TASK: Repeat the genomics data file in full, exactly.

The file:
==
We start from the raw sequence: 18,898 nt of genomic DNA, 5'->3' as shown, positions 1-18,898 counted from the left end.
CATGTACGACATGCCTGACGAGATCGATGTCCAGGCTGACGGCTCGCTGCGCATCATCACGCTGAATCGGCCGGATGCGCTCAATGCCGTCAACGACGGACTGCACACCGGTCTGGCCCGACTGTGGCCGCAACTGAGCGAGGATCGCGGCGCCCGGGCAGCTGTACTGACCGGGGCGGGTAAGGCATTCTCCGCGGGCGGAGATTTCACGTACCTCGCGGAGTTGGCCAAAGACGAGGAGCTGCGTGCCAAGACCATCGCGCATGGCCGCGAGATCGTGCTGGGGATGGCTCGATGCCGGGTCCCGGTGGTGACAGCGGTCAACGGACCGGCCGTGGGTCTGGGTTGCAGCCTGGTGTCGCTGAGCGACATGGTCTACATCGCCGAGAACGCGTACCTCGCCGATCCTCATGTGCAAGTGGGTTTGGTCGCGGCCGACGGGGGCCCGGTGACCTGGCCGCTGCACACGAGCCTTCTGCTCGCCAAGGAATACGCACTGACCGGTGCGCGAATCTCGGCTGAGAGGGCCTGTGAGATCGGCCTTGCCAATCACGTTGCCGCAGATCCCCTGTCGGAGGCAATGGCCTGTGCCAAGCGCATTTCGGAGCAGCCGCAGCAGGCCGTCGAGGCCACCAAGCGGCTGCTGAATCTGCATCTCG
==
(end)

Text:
We start from the raw sequence: 18,898 nt of genomic DNA, 5'->3' as shown, positions 1-18,898 counted from the left end.
CATGTACGACATGCCTGACGAGATCGATGTCCAGGCTGACGGCTCGCTGCGCATCATCACGCTGAATCGGCCGGATGCGCTCAATGCCGTCAACGACGGACTGCACACCGGTCTGGCCCGACTGTGGCCGCAACTGAGCGAGGATCGCGGCGCCCGGGCAGCTGTACTGACCGGGGCGGGTAAGGCATTCTCCGCGGGCGGAGATTTCACGTACCTCGCGGAGTTGGCCAAAGACGAGGAGCTGCGTGCCAAGACCATCGCGCATGGCCGCGAGATCGTGCTGGGGATGGCTCGATGCCGGGTCCCGGTGGTGACAGCGGTCAACGGACCGGCCGTGGGTCTGGGTTGCAGCCTGGTGTCGCTGAGCGACATGGTCTACATCGCCGAGAACGCGTACCTCGCCGATCCTCATGTGCAAGTGGGTTTGGTCGCGGCCGACGGGGGCCCGGTGACCTGGCCGCTGCACACGAGCCTTCTGCTCGCCAAGGAATACGCACTGACCGGTGCGCGAATCTCGGCTGAGAGGGCCTGTGAGATCGGCCTTGCCAATCACGTTGCCGCAGATCCCCTGTCGGAGGCAATGGCCTGTGCCAAGCGCATTTCGGAGCAGCCGCAGCAGGCCGTCGAGGCCACCAAGCGGCTGCTGAATCTGCATCTCG